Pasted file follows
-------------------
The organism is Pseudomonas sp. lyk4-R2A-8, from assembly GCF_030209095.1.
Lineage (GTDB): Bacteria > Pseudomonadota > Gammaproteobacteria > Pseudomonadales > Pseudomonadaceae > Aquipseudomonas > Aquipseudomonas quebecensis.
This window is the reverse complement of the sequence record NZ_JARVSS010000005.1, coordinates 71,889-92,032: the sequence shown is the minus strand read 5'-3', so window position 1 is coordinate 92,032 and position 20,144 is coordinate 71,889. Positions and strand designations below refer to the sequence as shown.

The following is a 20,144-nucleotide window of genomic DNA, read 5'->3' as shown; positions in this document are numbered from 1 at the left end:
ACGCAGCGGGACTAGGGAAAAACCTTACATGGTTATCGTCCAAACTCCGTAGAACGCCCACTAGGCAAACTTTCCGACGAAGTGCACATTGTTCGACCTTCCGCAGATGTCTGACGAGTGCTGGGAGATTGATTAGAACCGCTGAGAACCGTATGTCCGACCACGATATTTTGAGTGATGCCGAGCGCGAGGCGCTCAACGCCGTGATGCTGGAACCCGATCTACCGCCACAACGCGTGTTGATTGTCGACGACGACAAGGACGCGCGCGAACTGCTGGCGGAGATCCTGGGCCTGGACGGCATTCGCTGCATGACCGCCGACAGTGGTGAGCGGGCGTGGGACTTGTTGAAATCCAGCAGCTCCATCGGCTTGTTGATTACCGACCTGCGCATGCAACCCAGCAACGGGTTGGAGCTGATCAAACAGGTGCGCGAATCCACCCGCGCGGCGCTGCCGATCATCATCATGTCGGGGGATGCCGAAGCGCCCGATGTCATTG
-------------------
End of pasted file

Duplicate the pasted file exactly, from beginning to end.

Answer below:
The organism is Pseudomonas sp. lyk4-R2A-8, from assembly GCF_030209095.1.
Lineage (GTDB): Bacteria > Pseudomonadota > Gammaproteobacteria > Pseudomonadales > Pseudomonadaceae > Aquipseudomonas > Aquipseudomonas quebecensis.
This window is the reverse complement of the sequence record NZ_JARVSS010000005.1, coordinates 71,889-92,032: the sequence shown is the minus strand read 5'-3', so window position 1 is coordinate 92,032 and position 20,144 is coordinate 71,889. Positions and strand designations below refer to the sequence as shown.

The following is a 20,144-nucleotide window of genomic DNA, read 5'->3' as shown; positions in this document are numbered from 1 at the left end:
ACGCAGCGGGACTAGGGAAAAACCTTACATGGTTATCGTCCAAACTCCGTAGAACGCCCACTAGGCAAACTTTCCGACGAAGTGCACATTGTTCGACCTTCCGCAGATGTCTGACGAGTGCTGGGAGATTGATTAGAACCGCTGAGAACCGTATGTCCGACCACGATATTTTGAGTGATGCCGAGCGCGAGGCGCTCAACGCCGTGATGCTGGAACCCGATCTACCGCCACAACGCGTGTTGATTGTCGACGACGACAAGGACGCGCGCGAACTGCTGGCGGAGATCCTGGGCCTGGACGGCATTCGCTGCATGACCGCCGACAGTGGTGAGCGGGCGTGGGACTTGTTGAAATCCAGCAGCTCCATCGGCTTGTTGATTACCGACCTGCGCATGCAACCCAGCAACGGGTTGGAGCTGATCAAACAGGTGCGCGAATCCACCCGCGCGGCGCTGCCGATCATCATCATGTCGGGGGATGCCGAAGCGCCCGATGTCATTG